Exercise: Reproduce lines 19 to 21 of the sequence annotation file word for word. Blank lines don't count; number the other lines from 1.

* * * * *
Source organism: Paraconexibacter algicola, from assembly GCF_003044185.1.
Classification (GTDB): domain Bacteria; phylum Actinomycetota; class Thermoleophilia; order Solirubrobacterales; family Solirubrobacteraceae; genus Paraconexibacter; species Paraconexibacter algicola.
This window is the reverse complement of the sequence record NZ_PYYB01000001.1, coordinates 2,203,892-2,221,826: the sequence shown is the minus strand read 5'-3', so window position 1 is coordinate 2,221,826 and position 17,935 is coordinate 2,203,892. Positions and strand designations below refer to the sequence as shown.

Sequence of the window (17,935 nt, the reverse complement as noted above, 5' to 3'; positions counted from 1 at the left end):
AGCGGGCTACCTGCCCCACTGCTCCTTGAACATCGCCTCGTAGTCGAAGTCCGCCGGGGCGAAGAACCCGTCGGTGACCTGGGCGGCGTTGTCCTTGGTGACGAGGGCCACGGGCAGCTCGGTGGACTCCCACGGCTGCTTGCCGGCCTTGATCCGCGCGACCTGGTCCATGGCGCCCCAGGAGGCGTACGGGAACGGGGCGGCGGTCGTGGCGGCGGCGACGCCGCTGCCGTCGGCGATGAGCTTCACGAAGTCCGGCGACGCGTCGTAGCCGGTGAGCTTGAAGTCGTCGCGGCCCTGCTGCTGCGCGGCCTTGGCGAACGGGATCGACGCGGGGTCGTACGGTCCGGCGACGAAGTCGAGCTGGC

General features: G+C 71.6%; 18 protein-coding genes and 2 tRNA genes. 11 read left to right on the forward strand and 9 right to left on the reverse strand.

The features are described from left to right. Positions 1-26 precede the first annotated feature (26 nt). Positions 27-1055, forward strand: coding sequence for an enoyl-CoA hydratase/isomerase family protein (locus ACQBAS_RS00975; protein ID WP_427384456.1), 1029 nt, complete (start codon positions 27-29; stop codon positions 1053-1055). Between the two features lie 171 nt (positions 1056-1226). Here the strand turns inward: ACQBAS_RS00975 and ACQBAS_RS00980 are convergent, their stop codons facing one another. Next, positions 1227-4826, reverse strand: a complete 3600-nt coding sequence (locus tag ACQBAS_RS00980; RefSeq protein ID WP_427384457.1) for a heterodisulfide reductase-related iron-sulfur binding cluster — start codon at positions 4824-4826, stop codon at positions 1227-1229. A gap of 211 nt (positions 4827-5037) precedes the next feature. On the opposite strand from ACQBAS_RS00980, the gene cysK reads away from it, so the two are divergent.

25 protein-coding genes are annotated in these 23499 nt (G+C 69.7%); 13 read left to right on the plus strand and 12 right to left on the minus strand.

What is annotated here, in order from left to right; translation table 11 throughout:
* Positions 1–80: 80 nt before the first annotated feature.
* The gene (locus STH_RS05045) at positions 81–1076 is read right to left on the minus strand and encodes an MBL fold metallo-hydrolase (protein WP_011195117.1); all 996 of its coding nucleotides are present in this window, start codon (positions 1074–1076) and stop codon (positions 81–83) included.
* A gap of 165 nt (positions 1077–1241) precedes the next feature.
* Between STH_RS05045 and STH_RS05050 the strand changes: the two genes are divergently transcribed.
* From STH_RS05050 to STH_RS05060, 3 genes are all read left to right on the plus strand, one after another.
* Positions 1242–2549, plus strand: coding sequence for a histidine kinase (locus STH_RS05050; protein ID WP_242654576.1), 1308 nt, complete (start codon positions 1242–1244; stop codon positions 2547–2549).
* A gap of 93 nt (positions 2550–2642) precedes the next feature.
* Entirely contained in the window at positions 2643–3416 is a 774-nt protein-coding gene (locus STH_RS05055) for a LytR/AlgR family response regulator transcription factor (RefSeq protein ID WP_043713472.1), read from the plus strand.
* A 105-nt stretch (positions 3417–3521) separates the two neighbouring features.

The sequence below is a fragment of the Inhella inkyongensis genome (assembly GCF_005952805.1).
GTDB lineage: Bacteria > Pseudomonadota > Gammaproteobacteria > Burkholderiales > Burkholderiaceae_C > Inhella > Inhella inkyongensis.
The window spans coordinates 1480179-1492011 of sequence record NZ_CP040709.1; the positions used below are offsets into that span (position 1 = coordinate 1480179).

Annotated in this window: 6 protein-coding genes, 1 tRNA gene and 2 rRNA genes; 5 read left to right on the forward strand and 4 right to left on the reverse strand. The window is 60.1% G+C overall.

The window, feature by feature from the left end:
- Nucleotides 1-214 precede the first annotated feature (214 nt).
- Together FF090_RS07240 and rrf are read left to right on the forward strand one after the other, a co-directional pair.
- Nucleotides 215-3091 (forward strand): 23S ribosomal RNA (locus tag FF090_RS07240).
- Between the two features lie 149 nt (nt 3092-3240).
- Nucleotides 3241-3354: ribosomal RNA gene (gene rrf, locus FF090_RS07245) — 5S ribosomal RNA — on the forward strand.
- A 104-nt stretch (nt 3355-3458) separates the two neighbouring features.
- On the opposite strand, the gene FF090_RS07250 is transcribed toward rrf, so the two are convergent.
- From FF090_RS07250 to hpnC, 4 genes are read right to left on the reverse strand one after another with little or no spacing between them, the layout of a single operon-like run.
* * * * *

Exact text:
The sequence below is a fragment of the Inhella inkyongensis genome (assembly GCF_005952805.1).
GTDB lineage: Bacteria > Pseudomonadota > Gammaproteobacteria > Burkholderiales > Burkholderiaceae_C > Inhella > Inhella inkyongensis.
The window spans coordinates 1480179-1492011 of sequence record NZ_CP040709.1; the positions used below are offsets into that span (position 1 = coordinate 1480179).